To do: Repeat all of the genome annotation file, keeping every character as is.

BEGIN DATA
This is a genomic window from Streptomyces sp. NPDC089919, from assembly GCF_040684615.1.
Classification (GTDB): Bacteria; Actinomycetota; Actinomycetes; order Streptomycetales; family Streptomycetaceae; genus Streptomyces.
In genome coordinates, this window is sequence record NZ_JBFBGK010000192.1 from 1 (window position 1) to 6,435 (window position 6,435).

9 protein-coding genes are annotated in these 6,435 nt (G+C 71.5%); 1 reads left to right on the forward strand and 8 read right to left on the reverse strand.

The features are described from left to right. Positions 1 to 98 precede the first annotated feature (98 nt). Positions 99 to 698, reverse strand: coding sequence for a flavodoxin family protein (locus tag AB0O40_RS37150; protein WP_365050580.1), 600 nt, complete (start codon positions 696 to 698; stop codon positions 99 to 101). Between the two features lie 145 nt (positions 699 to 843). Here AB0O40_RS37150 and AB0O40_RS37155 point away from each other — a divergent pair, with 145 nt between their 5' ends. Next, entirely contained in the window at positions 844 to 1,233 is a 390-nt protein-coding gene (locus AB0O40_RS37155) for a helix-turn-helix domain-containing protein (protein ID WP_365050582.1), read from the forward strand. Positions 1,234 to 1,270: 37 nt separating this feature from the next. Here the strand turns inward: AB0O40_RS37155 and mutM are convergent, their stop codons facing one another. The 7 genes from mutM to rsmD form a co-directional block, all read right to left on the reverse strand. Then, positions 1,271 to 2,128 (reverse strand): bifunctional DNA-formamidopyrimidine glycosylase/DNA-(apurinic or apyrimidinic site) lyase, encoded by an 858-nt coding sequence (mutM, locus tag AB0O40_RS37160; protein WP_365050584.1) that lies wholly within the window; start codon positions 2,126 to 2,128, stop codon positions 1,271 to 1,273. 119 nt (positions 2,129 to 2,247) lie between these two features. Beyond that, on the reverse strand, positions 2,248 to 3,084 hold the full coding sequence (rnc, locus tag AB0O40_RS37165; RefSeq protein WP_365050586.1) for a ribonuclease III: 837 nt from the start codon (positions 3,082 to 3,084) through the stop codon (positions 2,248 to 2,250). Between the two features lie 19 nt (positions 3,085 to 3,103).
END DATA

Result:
This is a genomic window from Streptomyces sp. NPDC089919, from assembly GCF_040684615.1.
Classification (GTDB): Bacteria; Actinomycetota; Actinomycetes; order Streptomycetales; family Streptomycetaceae; genus Streptomyces.
In genome coordinates, this window is sequence record NZ_JBFBGK010000192.1 from 1 (window position 1) to 6,435 (window position 6,435).

9 protein-coding genes are annotated in these 6,435 nt (G+C 71.5%); 1 reads left to right on the forward strand and 8 read right to left on the reverse strand.

The features are described from left to right. Positions 1 to 98 precede the first annotated feature (98 nt). Positions 99 to 698, reverse strand: coding sequence for a flavodoxin family protein (locus tag AB0O40_RS37150; protein WP_365050580.1), 600 nt, complete (start codon positions 696 to 698; stop codon positions 99 to 101). Between the two features lie 145 nt (positions 699 to 843). Here AB0O40_RS37150 and AB0O40_RS37155 point away from each other — a divergent pair, with 145 nt between their 5' ends. Next, entirely contained in the window at positions 844 to 1,233 is a 390-nt protein-coding gene (locus AB0O40_RS37155) for a helix-turn-helix domain-containing protein (protein ID WP_365050582.1), read from the forward strand. Positions 1,234 to 1,270: 37 nt separating this feature from the next. Here the strand turns inward: AB0O40_RS37155 and mutM are convergent, their stop codons facing one another. The 7 genes from mutM to rsmD form a co-directional block, all read right to left on the reverse strand. Then, positions 1,271 to 2,128 (reverse strand): bifunctional DNA-formamidopyrimidine glycosylase/DNA-(apurinic or apyrimidinic site) lyase, encoded by an 858-nt coding sequence (mutM, locus tag AB0O40_RS37160; protein WP_365050584.1) that lies wholly within the window; start codon positions 2,126 to 2,128, stop codon positions 1,271 to 1,273. 119 nt (positions 2,129 to 2,247) lie between these two features. Beyond that, on the reverse strand, positions 2,248 to 3,084 hold the full coding sequence (rnc, locus tag AB0O40_RS37165; RefSeq protein WP_365050586.1) for a ribonuclease III: 837 nt from the start codon (positions 3,082 to 3,084) through the stop codon (positions 2,248 to 2,250). Between the two features lie 19 nt (positions 3,085 to 3,103).